Concerns are being raised about high failure rates of community-based small-scale no-take marine reserves that are proliferating in the Southeast Asian region. Factors hypothesized to influence success include intrinsic community characteristics, project input levels, and change agent characteristics. An empirical analysis of these hypotheses was conducted using a sample of 24 villages in North Sulawesi, Indonesia, where marine reserves were in early phases of establishment. Factors found to influence the rate of progress were village complexity, level of development, project input levels, characteristics of community organizers, and degree of community organizer homophily relative to the community. These findings are important for community-based marine conservation initiatives conducting simultaneous interventions in multiple communities. It provides insights in how project strategies can be adjusted to increase the probability of success, obtain economies of scale, target communities more amenable to community-based interventions and result in a better return on project investments.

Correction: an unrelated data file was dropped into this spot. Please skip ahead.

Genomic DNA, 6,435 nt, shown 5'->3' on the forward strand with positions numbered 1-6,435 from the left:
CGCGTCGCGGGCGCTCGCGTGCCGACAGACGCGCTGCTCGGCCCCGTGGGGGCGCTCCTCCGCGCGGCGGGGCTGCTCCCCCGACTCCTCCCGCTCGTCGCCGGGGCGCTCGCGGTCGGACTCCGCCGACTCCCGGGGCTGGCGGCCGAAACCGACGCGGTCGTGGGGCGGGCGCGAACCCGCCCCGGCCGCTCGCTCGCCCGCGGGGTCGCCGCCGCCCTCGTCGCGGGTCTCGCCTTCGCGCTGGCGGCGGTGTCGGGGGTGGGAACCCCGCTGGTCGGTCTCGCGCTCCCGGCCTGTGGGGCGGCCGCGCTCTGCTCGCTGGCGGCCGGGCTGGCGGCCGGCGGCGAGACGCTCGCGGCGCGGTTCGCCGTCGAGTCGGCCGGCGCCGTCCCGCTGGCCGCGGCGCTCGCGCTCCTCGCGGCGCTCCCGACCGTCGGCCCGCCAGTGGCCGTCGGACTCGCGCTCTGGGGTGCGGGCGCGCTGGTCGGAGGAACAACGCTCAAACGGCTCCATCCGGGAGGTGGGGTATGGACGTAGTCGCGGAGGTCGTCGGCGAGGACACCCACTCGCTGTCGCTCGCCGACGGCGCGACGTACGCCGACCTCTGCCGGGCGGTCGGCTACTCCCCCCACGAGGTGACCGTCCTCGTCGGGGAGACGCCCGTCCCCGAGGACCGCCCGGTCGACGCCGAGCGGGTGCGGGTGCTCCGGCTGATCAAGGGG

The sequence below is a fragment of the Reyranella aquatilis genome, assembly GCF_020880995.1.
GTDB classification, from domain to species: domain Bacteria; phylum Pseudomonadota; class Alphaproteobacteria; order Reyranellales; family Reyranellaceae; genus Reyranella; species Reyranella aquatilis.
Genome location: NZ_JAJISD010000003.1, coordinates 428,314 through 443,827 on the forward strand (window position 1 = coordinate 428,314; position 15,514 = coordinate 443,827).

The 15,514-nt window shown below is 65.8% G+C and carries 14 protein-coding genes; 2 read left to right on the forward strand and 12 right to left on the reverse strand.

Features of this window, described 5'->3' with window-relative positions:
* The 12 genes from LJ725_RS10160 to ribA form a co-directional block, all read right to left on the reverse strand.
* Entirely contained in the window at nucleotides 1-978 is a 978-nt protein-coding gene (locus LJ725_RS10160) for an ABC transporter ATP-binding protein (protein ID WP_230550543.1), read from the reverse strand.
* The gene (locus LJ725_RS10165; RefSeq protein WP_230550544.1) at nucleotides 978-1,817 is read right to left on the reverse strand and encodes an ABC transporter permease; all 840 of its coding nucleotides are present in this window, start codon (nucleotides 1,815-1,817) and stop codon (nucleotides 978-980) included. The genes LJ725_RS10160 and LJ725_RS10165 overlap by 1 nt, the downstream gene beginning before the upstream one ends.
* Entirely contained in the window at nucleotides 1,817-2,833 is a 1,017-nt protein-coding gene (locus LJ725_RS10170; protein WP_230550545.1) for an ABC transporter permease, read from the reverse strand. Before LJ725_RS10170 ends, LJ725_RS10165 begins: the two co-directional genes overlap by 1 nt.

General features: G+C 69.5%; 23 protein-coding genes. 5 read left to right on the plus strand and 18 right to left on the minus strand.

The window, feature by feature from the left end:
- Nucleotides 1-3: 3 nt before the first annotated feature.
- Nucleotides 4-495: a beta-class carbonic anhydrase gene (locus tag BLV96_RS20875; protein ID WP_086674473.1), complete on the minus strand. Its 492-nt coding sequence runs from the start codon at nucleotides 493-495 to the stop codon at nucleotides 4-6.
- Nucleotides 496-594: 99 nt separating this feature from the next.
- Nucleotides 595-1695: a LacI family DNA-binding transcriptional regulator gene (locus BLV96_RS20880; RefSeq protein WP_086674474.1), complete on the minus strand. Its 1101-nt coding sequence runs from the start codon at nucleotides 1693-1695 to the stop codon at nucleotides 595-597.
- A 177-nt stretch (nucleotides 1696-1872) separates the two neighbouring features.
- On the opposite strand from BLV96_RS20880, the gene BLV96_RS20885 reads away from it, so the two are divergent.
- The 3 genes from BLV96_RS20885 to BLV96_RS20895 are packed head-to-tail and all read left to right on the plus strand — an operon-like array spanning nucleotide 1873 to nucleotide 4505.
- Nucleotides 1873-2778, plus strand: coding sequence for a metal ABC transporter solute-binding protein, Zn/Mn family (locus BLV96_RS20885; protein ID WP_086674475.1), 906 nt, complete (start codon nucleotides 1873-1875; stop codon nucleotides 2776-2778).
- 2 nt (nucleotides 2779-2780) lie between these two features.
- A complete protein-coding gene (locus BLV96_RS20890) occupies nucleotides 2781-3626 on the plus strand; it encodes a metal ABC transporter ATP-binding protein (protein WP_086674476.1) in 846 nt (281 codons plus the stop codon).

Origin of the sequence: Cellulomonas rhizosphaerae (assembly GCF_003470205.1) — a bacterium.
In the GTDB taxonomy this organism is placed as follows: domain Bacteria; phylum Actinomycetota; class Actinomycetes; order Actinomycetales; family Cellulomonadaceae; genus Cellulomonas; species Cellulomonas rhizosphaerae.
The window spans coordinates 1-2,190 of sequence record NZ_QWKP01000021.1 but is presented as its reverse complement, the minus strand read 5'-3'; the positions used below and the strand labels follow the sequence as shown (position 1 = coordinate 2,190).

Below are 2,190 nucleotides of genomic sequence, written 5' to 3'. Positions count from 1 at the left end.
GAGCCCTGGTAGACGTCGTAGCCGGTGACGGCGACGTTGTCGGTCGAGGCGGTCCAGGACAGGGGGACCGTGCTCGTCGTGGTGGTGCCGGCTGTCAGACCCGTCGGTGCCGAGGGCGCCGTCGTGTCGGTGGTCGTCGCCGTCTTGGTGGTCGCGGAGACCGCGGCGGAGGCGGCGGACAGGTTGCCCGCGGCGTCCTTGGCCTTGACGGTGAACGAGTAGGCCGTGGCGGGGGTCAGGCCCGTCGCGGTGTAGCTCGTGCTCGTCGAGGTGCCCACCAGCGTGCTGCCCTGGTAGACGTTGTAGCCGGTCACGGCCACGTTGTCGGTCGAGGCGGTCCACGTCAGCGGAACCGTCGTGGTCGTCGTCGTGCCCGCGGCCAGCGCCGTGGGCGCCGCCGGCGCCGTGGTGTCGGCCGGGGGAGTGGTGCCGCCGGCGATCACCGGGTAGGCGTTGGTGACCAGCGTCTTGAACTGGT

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marine protected areas
Document Type: Research Article
Coastal Resources Center Graduate School of Oceanography University of Rhode Island, Narragansett, Rhode Island, USA
USAID Coastal Resources Management Project, Manado, Indonesia
Departments of Marine Affairs and Anthropology, University of Rhode Island Kingston, Rhode Island, USA
Publication date: 2006-01-01
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